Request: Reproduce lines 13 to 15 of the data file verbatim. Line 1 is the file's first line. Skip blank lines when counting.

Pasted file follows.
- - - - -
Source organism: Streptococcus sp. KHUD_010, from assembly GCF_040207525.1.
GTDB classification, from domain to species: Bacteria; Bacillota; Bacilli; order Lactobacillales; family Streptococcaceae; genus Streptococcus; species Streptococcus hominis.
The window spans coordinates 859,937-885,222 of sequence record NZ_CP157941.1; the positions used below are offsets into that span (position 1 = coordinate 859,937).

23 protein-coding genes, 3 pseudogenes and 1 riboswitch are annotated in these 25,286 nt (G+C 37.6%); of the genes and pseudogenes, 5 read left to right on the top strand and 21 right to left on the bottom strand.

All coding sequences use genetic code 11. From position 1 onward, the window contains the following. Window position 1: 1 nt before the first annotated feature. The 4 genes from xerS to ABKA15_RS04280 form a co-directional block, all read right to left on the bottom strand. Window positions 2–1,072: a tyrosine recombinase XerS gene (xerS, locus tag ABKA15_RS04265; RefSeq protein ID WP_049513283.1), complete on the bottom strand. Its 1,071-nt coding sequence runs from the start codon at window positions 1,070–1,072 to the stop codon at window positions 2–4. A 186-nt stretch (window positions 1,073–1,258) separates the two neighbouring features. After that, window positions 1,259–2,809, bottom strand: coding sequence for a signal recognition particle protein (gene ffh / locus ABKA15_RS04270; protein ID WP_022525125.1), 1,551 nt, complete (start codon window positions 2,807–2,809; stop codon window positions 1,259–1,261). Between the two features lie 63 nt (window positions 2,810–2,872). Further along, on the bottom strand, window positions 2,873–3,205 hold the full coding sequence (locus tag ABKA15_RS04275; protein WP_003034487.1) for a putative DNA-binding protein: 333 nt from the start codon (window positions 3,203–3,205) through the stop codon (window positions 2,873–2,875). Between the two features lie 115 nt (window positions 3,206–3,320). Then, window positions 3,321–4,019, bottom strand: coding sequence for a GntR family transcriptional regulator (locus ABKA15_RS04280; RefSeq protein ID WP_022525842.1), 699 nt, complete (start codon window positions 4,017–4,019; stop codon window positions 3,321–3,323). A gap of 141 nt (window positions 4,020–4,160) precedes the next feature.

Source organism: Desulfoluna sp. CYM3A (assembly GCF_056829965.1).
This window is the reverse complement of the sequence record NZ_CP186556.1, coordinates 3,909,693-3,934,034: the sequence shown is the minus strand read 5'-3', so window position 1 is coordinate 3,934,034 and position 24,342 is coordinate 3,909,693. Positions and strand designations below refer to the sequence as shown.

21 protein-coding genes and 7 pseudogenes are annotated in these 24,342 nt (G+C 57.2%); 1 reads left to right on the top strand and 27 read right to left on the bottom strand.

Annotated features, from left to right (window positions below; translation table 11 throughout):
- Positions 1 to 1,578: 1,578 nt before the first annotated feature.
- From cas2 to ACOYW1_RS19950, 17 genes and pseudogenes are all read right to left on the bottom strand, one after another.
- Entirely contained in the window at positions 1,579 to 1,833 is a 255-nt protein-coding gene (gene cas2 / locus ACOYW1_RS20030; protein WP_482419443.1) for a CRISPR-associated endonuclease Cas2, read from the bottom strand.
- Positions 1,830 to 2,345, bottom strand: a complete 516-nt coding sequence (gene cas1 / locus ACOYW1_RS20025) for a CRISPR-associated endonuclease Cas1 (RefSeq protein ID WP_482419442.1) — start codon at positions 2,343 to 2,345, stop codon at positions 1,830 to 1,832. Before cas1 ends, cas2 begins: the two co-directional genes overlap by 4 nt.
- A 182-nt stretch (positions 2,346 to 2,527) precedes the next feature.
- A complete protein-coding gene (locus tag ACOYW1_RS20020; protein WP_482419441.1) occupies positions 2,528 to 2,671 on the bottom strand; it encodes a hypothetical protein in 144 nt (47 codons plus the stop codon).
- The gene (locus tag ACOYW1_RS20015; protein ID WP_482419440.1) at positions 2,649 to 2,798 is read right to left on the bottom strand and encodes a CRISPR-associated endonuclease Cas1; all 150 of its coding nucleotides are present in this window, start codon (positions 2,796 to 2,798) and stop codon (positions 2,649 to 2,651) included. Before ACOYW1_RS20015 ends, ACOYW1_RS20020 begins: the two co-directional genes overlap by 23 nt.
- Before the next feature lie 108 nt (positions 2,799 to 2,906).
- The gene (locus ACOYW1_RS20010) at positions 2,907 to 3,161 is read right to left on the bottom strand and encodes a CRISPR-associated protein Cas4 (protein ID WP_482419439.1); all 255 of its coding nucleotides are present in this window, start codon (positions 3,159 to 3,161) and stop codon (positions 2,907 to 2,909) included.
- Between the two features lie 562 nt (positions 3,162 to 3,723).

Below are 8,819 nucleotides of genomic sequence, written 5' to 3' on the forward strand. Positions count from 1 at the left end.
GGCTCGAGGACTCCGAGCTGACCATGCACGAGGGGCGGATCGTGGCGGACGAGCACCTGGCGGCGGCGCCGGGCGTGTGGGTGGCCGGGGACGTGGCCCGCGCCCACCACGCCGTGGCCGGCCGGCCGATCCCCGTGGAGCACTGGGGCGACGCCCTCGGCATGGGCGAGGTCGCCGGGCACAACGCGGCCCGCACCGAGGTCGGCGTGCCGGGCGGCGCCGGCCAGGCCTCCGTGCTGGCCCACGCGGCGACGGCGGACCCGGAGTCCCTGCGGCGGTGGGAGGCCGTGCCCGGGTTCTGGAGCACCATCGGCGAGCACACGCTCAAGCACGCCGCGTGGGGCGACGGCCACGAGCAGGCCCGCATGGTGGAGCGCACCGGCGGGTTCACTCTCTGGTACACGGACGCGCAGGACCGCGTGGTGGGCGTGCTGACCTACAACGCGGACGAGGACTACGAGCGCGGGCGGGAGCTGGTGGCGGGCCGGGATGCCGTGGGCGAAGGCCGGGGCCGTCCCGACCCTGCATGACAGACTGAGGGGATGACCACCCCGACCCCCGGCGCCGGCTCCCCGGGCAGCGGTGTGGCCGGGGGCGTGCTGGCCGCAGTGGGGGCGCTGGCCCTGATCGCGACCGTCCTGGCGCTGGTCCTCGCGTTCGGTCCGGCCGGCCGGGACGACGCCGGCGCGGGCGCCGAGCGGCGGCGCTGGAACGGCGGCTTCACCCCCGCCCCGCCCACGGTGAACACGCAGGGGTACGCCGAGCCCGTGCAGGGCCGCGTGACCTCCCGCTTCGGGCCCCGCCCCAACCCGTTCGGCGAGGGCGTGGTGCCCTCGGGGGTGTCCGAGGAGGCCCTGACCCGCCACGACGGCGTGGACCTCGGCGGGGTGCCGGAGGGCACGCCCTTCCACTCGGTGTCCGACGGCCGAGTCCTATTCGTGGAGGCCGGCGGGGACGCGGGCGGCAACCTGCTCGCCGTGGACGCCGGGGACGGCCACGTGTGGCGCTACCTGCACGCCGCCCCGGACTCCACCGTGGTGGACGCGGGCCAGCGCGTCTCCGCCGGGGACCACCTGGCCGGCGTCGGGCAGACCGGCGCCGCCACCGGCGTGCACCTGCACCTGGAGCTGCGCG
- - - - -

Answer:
- Positions 1,830 to 2,345, bottom strand: a complete 516-nt coding sequence (gene cas1 / locus ACOYW1_RS20025) for a CRISPR-associated endonuclease Cas1 (RefSeq protein ID WP_482419442.1) — start codon at positions 2,343 to 2,345, stop codon at positions 1,830 to 1,832. Before cas1 ends, cas2 begins: the two co-directional genes overlap by 4 nt.
- A 182-nt stretch (positions 2,346 to 2,527) precedes the next feature.
- A complete protein-coding gene (locus tag ACOYW1_RS20020; protein WP_482419441.1) occupies positions 2,528 to 2,671 on the bottom strand; it encodes a hypothetical protein in 144 nt (47 codons plus the stop codon).